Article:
zenas Member

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    If you can dial in a volume that works for without too much trouble just leave it alone.
     
  11. teleking36

    teleking36 Supporting Member

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    I could probably take the knob off of my vintage Princeton Reverb after setting it at 3.5. I have very rarely run the volume anywhere but this spot in the 7 years I've owned it.
     
  12. ripgtr

    ripgtr Member

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    I currently have a SFDR and a BF pro reverb. The pro is like 2 feet from me right now. Had it on yesterday and will again today.
    Both do get a Little louder past 3, but not a lot. By far, the majority of the volume is maxed out by 3 or 4. They Do start to compress after that, so the max just overdrives, and quieter sounds DO get louder, but the over all doesn't really get a lot louder. WAY more volume between 0 -2 than between 2 -10.
    I have used various speakers in both.
     
  13. great-case.com

    great-case.com a.k.a. "Mitch"

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    No, not my Blues Junior (circa '82), but I must ask... as my very generous wife often does: "Why settle for less than two?"
     
  14. Clark GriswoId

    Clark GriswoId Supporting Member

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    mid 90's HRD - yes 1-2 is a pretty big jump.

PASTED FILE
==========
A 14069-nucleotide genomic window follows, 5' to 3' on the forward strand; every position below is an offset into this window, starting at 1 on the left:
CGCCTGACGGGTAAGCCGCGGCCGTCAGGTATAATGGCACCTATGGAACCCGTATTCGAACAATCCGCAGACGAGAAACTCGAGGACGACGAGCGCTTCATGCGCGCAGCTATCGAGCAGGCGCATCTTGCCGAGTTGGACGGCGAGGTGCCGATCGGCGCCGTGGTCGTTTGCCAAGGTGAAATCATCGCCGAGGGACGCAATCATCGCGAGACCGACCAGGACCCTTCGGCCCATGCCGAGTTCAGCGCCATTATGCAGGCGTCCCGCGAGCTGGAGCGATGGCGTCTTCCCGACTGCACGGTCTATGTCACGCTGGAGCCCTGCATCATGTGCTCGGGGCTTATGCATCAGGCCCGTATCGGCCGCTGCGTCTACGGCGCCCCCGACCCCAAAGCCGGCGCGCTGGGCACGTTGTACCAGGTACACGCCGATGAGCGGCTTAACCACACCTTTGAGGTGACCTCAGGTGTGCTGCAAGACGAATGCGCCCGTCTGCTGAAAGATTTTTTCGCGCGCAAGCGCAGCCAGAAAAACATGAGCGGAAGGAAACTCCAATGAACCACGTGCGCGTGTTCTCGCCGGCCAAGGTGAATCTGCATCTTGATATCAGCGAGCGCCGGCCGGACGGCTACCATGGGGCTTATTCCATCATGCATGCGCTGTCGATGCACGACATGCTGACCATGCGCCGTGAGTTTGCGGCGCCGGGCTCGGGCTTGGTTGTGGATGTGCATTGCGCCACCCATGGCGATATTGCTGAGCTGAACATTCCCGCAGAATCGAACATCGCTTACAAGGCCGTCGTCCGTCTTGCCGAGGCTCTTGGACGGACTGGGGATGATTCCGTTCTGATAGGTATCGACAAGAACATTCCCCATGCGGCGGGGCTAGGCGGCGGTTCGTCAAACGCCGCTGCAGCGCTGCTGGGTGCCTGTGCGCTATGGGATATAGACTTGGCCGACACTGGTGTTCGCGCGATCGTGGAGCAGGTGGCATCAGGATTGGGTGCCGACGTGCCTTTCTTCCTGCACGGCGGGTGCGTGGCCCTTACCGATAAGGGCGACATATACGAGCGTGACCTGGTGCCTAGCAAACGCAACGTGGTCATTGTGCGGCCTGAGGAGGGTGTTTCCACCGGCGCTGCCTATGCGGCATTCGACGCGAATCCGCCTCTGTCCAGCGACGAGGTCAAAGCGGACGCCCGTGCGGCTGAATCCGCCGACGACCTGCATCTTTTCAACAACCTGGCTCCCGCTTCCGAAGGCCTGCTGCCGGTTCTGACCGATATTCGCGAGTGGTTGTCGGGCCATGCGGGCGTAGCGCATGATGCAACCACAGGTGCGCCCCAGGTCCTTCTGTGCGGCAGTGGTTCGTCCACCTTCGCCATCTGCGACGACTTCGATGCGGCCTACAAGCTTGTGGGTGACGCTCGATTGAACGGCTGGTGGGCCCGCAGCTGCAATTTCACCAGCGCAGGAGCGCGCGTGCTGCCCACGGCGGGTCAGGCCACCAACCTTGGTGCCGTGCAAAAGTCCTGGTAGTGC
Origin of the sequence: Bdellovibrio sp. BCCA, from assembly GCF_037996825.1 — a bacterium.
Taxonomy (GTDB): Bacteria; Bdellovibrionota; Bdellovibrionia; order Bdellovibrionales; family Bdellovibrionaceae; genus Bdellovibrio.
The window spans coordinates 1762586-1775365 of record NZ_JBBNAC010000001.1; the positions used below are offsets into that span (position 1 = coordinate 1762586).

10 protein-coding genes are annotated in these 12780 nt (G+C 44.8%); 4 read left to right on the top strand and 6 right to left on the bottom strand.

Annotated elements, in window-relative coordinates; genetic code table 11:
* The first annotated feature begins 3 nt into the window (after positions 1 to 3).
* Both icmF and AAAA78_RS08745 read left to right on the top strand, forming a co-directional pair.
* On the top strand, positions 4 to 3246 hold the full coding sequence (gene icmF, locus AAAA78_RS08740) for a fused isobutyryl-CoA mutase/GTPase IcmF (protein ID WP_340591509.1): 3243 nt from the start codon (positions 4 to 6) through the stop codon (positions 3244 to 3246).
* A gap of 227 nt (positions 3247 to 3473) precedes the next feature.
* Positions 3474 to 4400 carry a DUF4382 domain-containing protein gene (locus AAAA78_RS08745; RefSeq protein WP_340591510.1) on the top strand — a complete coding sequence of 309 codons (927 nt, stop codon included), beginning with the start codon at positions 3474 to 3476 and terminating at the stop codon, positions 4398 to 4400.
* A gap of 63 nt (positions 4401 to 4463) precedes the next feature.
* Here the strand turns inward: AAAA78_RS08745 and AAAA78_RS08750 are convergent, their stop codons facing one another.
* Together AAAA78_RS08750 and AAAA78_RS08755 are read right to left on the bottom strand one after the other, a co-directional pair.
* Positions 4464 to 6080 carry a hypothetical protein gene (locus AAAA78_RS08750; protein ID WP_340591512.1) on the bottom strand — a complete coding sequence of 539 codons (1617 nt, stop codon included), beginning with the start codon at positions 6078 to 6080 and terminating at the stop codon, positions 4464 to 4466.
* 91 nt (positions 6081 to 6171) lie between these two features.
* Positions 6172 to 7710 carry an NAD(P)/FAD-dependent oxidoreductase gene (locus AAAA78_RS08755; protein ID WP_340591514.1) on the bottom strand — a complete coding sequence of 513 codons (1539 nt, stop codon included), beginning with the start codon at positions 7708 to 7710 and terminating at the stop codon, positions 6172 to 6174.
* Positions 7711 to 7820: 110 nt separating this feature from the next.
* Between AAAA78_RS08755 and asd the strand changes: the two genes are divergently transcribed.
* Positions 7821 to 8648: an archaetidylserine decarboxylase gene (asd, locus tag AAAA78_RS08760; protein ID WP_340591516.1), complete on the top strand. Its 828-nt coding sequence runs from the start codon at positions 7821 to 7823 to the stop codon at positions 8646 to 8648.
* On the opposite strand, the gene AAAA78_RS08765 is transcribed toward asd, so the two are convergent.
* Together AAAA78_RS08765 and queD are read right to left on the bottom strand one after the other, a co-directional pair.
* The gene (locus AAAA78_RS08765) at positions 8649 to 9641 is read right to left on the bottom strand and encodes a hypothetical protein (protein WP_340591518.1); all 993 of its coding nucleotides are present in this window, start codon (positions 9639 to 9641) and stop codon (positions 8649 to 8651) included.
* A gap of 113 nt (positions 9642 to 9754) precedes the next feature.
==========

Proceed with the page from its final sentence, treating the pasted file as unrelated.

15. dewey decibel

    dewey decibel Supporting Member

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    The Hot Rod series do this for sure, didn't think the RIs did but I could be wrong. As said, swapping the pot solves the issue.
     
  16. gbyrnes77

    gbyrnes77 Member

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    Wouldn't know. Don't play that low
     
  17. swiveltung

    swiveltung Member

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    Most vintage ones I've had don't even make sound until almost 2.
     
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  18. jamester

    jamester Silver Supporting Member

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    My vintage BF Bassman starts getting loud at 1 1/2, and it's blasting by 3. Any sound I can muster out of less than 1 1/2 is weak and thin. Almost the worst of both worlds; can't use it for quiet practice, and can't crank it up live to drive the power tubes because it gets too loud too quickly.
     
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  19. misa

    misa Supporting Member

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    Can't say I'm well experienced with the modern Fenders, but a Pro Junior I once had seemed to go from nothing to band volume within a tiny fraction of a turn.
     
    Last edited: May 4, 2016
  20. neteraser

    neteraser Member

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    Is that so? I remember a quite a difference between 4 and 10... At least it seemed louder at that time to me.